What do Geneva II and the Sochi Olympics have in common?
At the current time, it’s important for many countries to play a big role in the international community
In a rare and unusual occurrence, Russian President Vladimir Putin pardoned some famous political prisoners. Former oligarch Mikhail Khodorkovsky, who is considered a political rival of Putin, spent about a decade in prison on what many considered to be politically motivated charges. He was released last week.
It is worth mentioning that the sudden amnesty letter did not include freeing Khodorkovsky alone. It included a number of prominent figures, including two singers from the Pussy Riot band and 30 Greenpeace activists who were jailed after protesting against oil drilling in an area of the north pole.
The pardon was a huge surprise but many considered that Putin’s act came within the context of improving Russia’s image before the 2014 winter Olympics kick off in Sochi in February. However, the Russian government said: “the amnesty came on the occasion of the annual memory of approving the constitution in post-communist Russia in 1993.” After a draft law to release female and children prisoners and all those who committed non-violent acts was passed, Putin issued a pardon for about 20,000 prisoners.
It doesn’t really matter whether the amnesty was granted due to the upcoming Sochi Olympics or for the occasion of the approval of the constitution in 1993. This measure was exceptional and unfamiliar for the Russian government to the point that it will be interesting to look into the reason behind the motive that made Putin make such a decision.
At the current time, it’s important for many countries to play a big role in the international community. The Sochi Olympics is one of the many prominent international gatherings which human rights activists can exploit to pressure their governments to take measures against the hosting country or embarrass any country in the international arena.
The Geneva II conference may be considered an opportunity to pressure the Iranian governmentCamelia Entekhabi-Fard
Enhancing Russia’s image before holding the Sochi Olympics may have kept Putin busy lately and eventually pushed him towards issuing amnesty. On the other hand, many presidents announced they will not attend the Sochi Olympics in what appears to be a protest against Russia’s violation of human rights.
Taking this amazing measure in a country like Russia sometimes makes us think that this international event is a good reason to visit countries that have a very bad human rights’ record. This can also be used as a tool to attract attention towards deep seated domestic problems. Some activists were hopeful of the possibility that this pressure may push rulers in Iran - which is well-known for imprisoning journalists - to improve the country’s human rights’ record.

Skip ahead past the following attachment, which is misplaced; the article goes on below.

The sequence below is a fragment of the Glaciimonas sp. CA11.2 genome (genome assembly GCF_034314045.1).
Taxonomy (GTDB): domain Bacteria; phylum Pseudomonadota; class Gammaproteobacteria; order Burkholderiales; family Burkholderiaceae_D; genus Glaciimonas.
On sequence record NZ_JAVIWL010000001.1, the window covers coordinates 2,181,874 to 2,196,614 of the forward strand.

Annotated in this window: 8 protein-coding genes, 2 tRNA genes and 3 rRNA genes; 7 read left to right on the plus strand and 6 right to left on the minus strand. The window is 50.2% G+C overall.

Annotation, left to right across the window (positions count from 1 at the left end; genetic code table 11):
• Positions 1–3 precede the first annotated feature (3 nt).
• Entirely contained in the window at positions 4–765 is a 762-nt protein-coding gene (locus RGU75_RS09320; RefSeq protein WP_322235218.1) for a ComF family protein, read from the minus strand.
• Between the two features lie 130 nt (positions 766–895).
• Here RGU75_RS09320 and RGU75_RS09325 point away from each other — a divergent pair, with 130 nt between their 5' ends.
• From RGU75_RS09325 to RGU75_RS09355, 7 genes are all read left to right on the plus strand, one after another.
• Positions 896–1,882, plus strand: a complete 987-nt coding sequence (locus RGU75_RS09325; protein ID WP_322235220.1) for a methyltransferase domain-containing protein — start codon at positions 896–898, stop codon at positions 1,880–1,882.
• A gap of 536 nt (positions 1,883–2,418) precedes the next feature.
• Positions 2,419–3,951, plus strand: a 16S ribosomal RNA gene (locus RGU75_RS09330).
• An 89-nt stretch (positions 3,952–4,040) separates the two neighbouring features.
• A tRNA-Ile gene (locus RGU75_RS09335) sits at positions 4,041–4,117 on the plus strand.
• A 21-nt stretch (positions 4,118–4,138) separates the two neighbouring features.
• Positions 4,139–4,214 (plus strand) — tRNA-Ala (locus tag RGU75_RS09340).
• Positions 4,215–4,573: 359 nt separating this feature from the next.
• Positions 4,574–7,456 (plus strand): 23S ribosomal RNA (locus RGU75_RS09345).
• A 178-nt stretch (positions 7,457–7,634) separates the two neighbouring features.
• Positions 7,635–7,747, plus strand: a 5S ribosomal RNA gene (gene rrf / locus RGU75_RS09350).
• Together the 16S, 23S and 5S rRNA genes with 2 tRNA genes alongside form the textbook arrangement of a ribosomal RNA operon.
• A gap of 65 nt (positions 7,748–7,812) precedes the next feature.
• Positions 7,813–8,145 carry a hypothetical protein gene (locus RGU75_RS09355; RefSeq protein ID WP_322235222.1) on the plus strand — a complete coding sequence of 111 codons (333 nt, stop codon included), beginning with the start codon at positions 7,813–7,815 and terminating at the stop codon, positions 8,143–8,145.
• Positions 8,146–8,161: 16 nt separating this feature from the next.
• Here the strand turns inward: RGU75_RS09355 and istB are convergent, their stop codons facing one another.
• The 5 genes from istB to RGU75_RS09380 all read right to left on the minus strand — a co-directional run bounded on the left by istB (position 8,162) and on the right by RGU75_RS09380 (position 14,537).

No international event is set to be held in Iran which can be used as a tool to pressure the regime. However, Iran is greatly interested in attending an international gathering that will be held soon - a gathering on the peace talks on Syria.
U.N. Secretary General Ban Ki-moon voiced his desire that Iran attends the discussions of the second Geneva Peace Conference which will discuss the Syrian crisis and the means to resolve it. If the Geneva II conference is very important to Iran, the same way the Olympics are important to Russia, then the Geneva II conference may be considered an opportunity to pressure the Iranian government. Iran will celebrate the 35th anniversary of its revolution in February, at a time when its economy is under tough sanctions due to the controversial nuclear program. Therefore, Western powers that care about human rights as much as they care about the nuclear program must say that if Putin is capable of releasing 20,000 prisoners because of an Olympics round, then it is possible for Iran to do the same in order for it to return to the international community.
This article was first published in Asharq al-Awsat on Dec. 18, 2013.
Camelia Entekhabi-Fard is a journalist, news commentator and writer who grew up during the Iranian Revolution and wrote for leading reformist newspapers. She is also the author of Camelia: Save Yourself by Telling the Truth - A Memoir of Iran. She lives in New York City and Dubai. She can be found on Twitter: @CameliaFard
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